Vintage watches sell for $50 to $50,000; Many of the lower cost watches are excellent quality, but made by lesser known makers. That could lead to a real bargain...if you know what to look for!
Vintage watch collectors know that there are hundreds of vintage watch brands, most using the same Swiss movements, but the average collector only knows a handful. Most of the best known watches are on my Top 10 list of the fine watch brands:
1) Patek Phillipe
5) Jaeger Lecoultre
9) Longines / Wittenauer
The last five on the list present the best value per dollar in my opinion. You will get a lot more for your money from a $1,500 Omega than a $1,500 Cartier for instance.
I think the first five on the list have managed to elevate themselves into a status symbol role. So from a watchmaking perspective the mechanics don't justify the inflated price tag.
Just as some of these watches are overrated, some really good watches are underrated. I laugh to myself when I see a tray of watches and they have a 1960's Timex and Caravelle or Helbros priced the same. It is because of brand name awareness. Everyone knows Timex. They have great staying power in the market. When it comes to vintage watches though the quality of a Timex pales in comparison to the quality of a lesser known American / Swiss brand. I think this advertisement from the 60's sums it up.
So what are the most undervalued watches and why?
Westfield - You can pick them up for under a hundred dollars and get a really nice watch from the 1930's or 40's. Westfields were made by Bulova and look the same many times as the Bulova counterpart with a few less jewels inside. The fascinating thing about Westies' is that Bulova used shock-protection in Westfields before it incorporated it into the Bulova lineup. That means many times the 1930's Westfields outlast the same era Bulova's.
Helbros - A lesser known brand. Helbros stood for Helvetic Brothers. They were very popular in the day, and made great quality watches. The thing I love about the Helbros is the way the kept current on trends. You can find wrist-alarm, triple calendar, and automatic watches for a fraction of the cost of a comparable Movado, Bulova, or Benrus.
Caravelle - Also a Bulova subsidiary. In the 1960's Caravelle replaced Westfield as Bulova's entry level offering. As you see in the ad above. The Quality of a Caravelle far surpassed the Quality of a Timex for the same price.
Gruen - Originally a German Company. For a while Gruen and Rolex used the same movements. The company name was eventually sold off due to financial mismanagement, but they always made great quality watches. You can find them for real bargains.
Benrus / Belforte - Benrus is the highest priced maker on this list. They were larger than Bulova in their day, and made really great watches. You can find them for really great prices. What is less known is that Belforte was an off shoot of Benrus. Belforte watches are also of great quality, but sell cheap because the name is less known.
Bucherer - In 1888 Bucherer opened Lucerne, Switzerland's first watch and jewelry store and partnered with a then little known watchmaker Hans Wilsdorf that was just starting his watch company called ROLEX. The two companies have been inseparable ever since. Bucherer, also a watchmaker, offered quality watches rebranded under the Bucherer name.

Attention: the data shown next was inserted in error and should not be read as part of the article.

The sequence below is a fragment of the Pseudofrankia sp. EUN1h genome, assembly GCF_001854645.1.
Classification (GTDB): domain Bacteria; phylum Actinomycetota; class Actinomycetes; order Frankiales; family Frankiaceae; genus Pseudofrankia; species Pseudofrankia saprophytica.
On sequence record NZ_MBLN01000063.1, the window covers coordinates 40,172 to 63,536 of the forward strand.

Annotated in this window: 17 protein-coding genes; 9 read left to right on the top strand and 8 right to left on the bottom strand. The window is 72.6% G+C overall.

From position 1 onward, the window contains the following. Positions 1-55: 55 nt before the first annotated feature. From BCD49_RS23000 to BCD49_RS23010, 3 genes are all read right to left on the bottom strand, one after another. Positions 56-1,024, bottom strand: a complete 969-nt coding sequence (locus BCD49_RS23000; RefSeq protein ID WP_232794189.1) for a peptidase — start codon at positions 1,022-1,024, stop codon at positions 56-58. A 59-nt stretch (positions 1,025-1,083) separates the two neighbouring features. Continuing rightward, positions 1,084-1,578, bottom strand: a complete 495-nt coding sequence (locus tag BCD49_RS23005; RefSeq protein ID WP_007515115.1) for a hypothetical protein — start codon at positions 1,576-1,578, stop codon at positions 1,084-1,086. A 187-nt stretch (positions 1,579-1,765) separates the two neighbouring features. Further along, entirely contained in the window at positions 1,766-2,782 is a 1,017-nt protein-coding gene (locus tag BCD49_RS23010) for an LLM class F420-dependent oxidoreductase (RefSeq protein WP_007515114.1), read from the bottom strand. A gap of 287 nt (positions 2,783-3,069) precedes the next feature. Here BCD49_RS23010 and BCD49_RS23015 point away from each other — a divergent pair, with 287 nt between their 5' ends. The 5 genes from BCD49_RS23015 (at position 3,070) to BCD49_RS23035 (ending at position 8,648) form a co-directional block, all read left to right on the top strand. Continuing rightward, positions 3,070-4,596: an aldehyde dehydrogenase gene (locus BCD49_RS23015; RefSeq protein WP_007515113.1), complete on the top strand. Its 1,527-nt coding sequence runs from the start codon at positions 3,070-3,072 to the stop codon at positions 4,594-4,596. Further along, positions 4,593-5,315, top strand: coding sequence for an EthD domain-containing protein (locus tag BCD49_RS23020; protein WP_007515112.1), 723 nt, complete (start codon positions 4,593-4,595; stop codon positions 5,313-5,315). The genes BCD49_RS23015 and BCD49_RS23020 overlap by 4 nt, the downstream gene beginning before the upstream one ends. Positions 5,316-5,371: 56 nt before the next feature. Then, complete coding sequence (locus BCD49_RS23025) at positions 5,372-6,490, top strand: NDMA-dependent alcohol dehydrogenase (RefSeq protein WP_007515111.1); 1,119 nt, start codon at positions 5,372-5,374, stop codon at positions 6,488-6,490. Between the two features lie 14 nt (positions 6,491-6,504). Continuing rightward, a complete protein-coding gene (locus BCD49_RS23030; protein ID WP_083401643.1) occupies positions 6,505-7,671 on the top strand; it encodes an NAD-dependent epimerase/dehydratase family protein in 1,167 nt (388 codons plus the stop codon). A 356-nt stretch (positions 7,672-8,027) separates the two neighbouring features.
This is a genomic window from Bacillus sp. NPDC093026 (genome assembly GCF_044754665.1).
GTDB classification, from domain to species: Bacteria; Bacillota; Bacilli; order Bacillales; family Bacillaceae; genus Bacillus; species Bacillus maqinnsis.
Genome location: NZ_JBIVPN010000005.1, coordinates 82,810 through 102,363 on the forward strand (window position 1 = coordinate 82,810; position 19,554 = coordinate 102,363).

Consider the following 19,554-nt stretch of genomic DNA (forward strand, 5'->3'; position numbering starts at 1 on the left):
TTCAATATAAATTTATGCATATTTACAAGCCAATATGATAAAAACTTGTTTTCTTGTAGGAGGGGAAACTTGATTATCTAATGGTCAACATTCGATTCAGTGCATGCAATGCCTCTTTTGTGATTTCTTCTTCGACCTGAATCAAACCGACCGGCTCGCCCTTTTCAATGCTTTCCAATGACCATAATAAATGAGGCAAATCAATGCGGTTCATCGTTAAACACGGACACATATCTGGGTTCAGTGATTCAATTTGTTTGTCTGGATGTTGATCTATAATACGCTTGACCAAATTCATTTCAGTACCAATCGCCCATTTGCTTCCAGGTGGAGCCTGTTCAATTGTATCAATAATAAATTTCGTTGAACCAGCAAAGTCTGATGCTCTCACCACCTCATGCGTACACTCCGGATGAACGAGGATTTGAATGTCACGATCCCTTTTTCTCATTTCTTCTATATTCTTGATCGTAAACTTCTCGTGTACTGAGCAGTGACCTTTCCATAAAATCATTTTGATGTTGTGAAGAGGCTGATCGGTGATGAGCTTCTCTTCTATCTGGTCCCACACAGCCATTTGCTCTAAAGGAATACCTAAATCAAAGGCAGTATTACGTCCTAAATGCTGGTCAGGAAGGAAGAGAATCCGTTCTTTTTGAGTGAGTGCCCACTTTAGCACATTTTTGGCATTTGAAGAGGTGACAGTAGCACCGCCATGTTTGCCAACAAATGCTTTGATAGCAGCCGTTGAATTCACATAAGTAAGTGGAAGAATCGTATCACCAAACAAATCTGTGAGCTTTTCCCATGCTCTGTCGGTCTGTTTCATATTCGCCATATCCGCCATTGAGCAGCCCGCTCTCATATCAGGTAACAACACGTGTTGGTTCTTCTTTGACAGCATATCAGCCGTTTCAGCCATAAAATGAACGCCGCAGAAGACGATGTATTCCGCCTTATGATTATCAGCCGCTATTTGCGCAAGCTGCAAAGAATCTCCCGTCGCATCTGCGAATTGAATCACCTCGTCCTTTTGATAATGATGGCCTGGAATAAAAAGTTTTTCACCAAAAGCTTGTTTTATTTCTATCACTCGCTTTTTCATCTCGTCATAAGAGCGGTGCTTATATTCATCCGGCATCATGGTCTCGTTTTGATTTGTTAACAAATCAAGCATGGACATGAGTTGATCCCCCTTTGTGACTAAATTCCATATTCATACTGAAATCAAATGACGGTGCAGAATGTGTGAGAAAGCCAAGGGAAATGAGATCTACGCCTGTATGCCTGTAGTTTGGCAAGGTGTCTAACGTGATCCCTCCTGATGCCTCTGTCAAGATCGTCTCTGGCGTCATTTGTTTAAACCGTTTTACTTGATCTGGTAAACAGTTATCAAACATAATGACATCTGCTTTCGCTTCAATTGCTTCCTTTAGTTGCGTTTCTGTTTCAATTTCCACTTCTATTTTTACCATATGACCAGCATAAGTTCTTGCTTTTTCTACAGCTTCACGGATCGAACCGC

Winton / Nassua - Made by the Didisheim family that went on to create the still popular Martin watch brand. Winton and Nassua watches were one of the names imported by the Didisheim family. The Didisheims went on to create Marvin Watches, a brand that is still in operation today. The history of their company dates back to the 1800's. They were based in New York City.
Jubilee - Made by Wittnauer / Longines. Quality watch for low investment.
Buren - A very popular watch in the day. They sold them in the Montgomery Ward's Catalogs. You don't see as many as some of the others on the list, but they were a good quality watch that sells cheap.
Other High Grade Swiss Makers - Some honorable mentions are: Clinton, Croton, Cimier, Gotham, Mimo / Girard-Perregaux, Waltham (for early watches, lower quality later). I don't have enough room to list all of the names of all the smaller watch firms. Some were in business only a handful of years but made great quality watches. The thing to remember is that a high jewel count Swiss movement from a no name company is probably the same movement used in well known watches.
Bonus Tip - Complications usually mean money. Any windup chronograph is going to be worth at least $50+ more than its "time only" counterpart. Date pointers, moon phase, self-winding movements all add dollars.
Also, early innovations. For Instance, center sweep second hands were developed in the 1940/50's. Early sweep second hand watches are usually called doctor or nurse watches since doctors used them to measure the patients pulse. The rarest date back to the 1930s.
Other innovations to look for in the early 1940s are shock-protection, waterproof cases, self-winding, and date windows (this is common today but before the late 40's everything used date pointers with four hands).
Watches were like computers in the sense that today you can have ten different manufactures putting their name on laptops all with the same motherboard inside. You might pay more for a Lenovo Thinkpad than an Acer but it could be the exact same on the inside.
Thank You, and Happy Hunting!